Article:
The fur trade began a process of what geomorphologists now refer to as the “great drying” – the roughly 300 years from 1600 to 1900 when we lost an estimated 80 per cent of our wetlands. Without wetlands, which serve as a system of great underground sponges to absorb and slow water as it moves through the land, we can end up with catastrophic floods that result in loss of life and cost billions in damage. By soaking up excess water during times of flood, then storing it as a vital underground water reserve, wetlands also help keep streams running, even through periods of severe heat and drought, which often lead to mega wildfires.

But as I would discover in the process of researching my forthcoming book, Beaverland: How One Weird Rodent Made America, when rivers and streams do have healthy populations of beavers living in them, those beavers build dams, canals and ponds that make river systems naturally resilient. According to one significant 2008 study by University of Alberta wildlife biologist Glynnis Hood, in times of drought between 1948 and 2002, beavers had increased the amount of open water in east-central Alberta by ninefold. It may seem counterintuitive, but by storing water, beaver damming complexes actually help to mitigate flooding, too.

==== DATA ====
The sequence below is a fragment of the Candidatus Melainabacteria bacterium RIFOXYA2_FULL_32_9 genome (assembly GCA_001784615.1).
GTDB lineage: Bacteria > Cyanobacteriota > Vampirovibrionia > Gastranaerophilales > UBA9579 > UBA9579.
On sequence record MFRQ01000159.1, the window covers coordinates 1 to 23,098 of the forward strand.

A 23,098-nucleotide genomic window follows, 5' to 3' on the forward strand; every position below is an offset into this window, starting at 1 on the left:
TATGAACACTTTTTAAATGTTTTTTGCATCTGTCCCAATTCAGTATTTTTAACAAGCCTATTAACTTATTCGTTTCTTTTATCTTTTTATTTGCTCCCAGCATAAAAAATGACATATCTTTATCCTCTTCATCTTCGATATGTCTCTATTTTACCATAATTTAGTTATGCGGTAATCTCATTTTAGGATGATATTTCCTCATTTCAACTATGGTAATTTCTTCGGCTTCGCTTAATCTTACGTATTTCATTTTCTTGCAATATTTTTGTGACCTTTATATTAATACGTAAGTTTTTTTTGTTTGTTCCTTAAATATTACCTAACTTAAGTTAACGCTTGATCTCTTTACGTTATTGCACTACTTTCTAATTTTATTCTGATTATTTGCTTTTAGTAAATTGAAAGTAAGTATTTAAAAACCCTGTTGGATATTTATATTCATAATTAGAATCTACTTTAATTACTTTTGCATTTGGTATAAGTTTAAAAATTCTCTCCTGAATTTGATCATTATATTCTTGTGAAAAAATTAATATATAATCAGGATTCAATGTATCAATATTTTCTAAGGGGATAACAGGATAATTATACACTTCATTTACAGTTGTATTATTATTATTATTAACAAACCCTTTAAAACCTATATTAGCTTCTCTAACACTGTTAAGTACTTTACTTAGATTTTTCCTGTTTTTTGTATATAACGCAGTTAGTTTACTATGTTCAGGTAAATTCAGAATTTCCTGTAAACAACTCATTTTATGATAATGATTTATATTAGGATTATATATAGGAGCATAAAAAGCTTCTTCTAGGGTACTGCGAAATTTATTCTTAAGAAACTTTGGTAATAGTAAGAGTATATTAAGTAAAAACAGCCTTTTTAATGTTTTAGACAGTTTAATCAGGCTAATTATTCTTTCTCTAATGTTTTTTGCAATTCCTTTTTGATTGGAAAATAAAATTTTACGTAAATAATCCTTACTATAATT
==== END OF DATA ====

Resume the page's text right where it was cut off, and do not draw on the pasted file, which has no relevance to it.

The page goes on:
The presence of beavers in a water system also increases water quality, as well as biodiversity. Studies have shown that active beaver ponds are home to one-third more species across the food chain than wetlands without beavers, meaning they are critical to preserving not just the quality and quantity of water where they live, but the entire ecosystem. Their dams create supportive habitat for many endangered species, including salmon; the fish find refuge near the dams when they are young and eat the abundant insects that are drawn to the plant material caught up in the structures.